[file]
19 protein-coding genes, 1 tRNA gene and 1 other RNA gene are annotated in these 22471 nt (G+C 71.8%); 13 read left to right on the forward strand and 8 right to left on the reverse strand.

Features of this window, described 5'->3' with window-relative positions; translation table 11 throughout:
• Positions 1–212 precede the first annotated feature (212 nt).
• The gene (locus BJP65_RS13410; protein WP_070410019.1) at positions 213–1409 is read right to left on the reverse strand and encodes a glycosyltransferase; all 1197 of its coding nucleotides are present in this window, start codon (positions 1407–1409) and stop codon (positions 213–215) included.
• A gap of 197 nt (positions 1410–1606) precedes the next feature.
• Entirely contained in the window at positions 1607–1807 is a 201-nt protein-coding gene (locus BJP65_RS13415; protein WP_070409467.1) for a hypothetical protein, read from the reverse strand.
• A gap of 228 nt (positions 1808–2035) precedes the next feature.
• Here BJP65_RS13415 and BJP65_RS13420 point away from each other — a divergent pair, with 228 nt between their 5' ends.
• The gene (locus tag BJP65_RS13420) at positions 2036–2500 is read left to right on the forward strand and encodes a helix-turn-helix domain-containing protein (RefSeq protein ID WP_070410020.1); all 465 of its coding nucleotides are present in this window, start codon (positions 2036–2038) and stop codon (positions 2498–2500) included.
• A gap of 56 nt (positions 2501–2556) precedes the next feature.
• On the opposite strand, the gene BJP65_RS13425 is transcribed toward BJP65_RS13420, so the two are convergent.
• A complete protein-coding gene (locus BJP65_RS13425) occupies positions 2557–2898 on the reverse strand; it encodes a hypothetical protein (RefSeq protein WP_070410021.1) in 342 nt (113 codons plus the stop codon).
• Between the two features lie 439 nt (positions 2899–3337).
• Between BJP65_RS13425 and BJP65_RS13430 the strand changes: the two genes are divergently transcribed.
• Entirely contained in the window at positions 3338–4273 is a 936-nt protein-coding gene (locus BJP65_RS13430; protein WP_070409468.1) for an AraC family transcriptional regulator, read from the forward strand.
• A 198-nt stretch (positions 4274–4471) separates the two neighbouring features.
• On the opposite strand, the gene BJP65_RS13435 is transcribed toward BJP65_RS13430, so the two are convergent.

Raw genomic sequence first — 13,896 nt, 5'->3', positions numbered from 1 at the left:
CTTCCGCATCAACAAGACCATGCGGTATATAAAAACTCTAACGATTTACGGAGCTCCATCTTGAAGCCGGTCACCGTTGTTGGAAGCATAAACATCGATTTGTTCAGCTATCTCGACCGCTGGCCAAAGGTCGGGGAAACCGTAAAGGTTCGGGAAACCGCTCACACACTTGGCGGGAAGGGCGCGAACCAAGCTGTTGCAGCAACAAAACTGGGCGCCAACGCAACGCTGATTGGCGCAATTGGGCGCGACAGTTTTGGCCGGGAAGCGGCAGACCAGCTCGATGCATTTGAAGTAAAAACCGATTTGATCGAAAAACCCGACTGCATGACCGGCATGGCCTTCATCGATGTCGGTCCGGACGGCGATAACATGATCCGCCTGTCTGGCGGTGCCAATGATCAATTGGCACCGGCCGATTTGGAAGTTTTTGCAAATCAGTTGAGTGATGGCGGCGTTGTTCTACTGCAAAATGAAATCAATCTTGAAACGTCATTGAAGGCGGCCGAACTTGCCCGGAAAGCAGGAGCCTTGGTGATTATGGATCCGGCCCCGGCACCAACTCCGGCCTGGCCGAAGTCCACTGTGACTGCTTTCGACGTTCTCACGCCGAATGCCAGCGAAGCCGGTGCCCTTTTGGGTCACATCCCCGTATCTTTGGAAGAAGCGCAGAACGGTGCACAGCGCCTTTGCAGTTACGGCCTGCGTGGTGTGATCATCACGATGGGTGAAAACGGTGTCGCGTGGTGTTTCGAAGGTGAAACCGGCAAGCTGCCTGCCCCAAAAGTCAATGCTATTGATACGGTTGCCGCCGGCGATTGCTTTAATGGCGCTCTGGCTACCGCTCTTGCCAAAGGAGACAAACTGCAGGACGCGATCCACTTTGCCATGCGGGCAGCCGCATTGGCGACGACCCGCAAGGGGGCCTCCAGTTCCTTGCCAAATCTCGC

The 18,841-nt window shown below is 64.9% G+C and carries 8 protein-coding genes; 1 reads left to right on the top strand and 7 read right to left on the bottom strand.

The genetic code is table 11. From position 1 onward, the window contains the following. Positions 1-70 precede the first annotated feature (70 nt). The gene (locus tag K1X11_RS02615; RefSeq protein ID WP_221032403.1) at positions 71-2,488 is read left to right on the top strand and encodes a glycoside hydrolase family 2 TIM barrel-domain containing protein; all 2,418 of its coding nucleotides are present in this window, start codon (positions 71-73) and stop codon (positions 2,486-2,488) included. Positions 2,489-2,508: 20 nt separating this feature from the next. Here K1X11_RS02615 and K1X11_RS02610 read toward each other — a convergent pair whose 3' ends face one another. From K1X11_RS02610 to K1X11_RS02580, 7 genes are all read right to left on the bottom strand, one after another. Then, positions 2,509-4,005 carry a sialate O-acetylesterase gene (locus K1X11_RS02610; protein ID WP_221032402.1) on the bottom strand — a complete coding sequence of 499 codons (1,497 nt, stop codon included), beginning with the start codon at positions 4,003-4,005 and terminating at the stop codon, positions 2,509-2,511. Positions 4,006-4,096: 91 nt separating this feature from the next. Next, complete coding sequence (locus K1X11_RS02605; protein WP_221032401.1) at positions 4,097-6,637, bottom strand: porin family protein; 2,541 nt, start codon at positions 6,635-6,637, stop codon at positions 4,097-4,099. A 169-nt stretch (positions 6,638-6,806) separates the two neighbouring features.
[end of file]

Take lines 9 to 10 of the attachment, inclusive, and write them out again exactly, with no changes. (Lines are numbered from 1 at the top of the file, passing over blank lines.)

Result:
• The gene (locus tag BJP65_RS13420) at positions 2036–2500 is read left to right on the forward strand and encodes a helix-turn-helix domain-containing protein (RefSeq protein ID WP_070410020.1); all 465 of its coding nucleotides are present in this window, start codon (positions 2036–2038) and stop codon (positions 2498–2500) included.
• A gap of 56 nt (positions 2501–2556) precedes the next feature.